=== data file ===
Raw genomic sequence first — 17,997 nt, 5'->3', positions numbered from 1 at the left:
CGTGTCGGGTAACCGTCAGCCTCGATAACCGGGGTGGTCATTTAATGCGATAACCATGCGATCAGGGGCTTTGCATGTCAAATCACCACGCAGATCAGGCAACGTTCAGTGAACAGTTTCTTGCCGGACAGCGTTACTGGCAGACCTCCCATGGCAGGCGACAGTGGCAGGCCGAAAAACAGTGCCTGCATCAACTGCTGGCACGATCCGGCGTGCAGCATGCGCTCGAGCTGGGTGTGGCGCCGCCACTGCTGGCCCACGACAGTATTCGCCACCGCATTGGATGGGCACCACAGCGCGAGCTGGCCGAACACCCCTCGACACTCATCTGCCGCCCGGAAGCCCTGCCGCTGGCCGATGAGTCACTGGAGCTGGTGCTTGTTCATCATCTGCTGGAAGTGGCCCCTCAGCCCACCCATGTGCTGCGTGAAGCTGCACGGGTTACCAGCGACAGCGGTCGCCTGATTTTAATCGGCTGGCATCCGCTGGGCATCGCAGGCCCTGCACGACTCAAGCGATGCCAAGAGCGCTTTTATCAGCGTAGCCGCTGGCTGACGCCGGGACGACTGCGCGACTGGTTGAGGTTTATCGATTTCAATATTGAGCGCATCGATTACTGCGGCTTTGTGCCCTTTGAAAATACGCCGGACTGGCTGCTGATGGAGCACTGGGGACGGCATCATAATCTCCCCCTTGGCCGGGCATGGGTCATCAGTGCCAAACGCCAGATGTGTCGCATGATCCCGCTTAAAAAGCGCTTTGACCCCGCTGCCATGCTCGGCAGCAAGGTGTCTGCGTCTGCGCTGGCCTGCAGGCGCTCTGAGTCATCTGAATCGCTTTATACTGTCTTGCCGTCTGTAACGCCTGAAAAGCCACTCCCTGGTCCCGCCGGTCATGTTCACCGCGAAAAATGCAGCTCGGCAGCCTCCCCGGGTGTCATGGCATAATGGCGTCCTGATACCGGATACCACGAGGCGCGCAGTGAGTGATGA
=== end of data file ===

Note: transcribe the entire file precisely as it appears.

Raw genomic sequence first — 17,997 nt, 5'->3', positions numbered from 1 at the left:
CGTGTCGGGTAACCGTCAGCCTCGATAACCGGGGTGGTCATTTAATGCGATAACCATGCGATCAGGGGCTTTGCATGTCAAATCACCACGCAGATCAGGCAACGTTCAGTGAACAGTTTCTTGCCGGACAGCGTTACTGGCAGACCTCCCATGGCAGGCGACAGTGGCAGGCCGAAAAACAGTGCCTGCATCAACTGCTGGCACGATCCGGCGTGCAGCATGCGCTCGAGCTGGGTGTGGCGCCGCCACTGCTGGCCCACGACAGTATTCGCCACCGCATTGGATGGGCACCACAGCGCGAGCTGGCCGAACACCCCTCGACACTCATCTGCCGCCCGGAAGCCCTGCCGCTGGCCGATGAGTCACTGGAGCTGGTGCTTGTTCATCATCTGCTGGAAGTGGCCCCTCAGCCCACCCATGTGCTGCGTGAAGCTGCACGGGTTACCAGCGACAGCGGTCGCCTGATTTTAATCGGCTGGCATCCGCTGGGCATCGCAGGCCCTGCACGACTCAAGCGATGCCAAGAGCGCTTTTATCAGCGTAGCCGCTGGCTGACGCCGGGACGACTGCGCGACTGGTTGAGGTTTATCGATTTCAATATTGAGCGCATCGATTACTGCGGCTTTGTGCCCTTTGAAAATACGCCGGACTGGCTGCTGATGGAGCACTGGGGACGGCATCATAATCTCCCCCTTGGCCGGGCATGGGTCATCAGTGCCAAACGCCAGATGTGTCGCATGATCCCGCTTAAAAAGCGCTTTGACCCCGCTGCCATGCTCGGCAGCAAGGTGTCTGCGTCTGCGCTGGCCTGCAGGCGCTCTGAGTCATCTGAATCGCTTTATACTGTCTTGCCGTCTGTAACGCCTGAAAAGCCACTCCCTGGTCCCGCCGGTCATGTTCACCGCGAAAAATGCAGCTCGGCAGCCTCCCCGGGTGTCATGGCATAATGGCGTCCTGATACCGGATACCACGAGGCGCGCAGTGAGTGATGA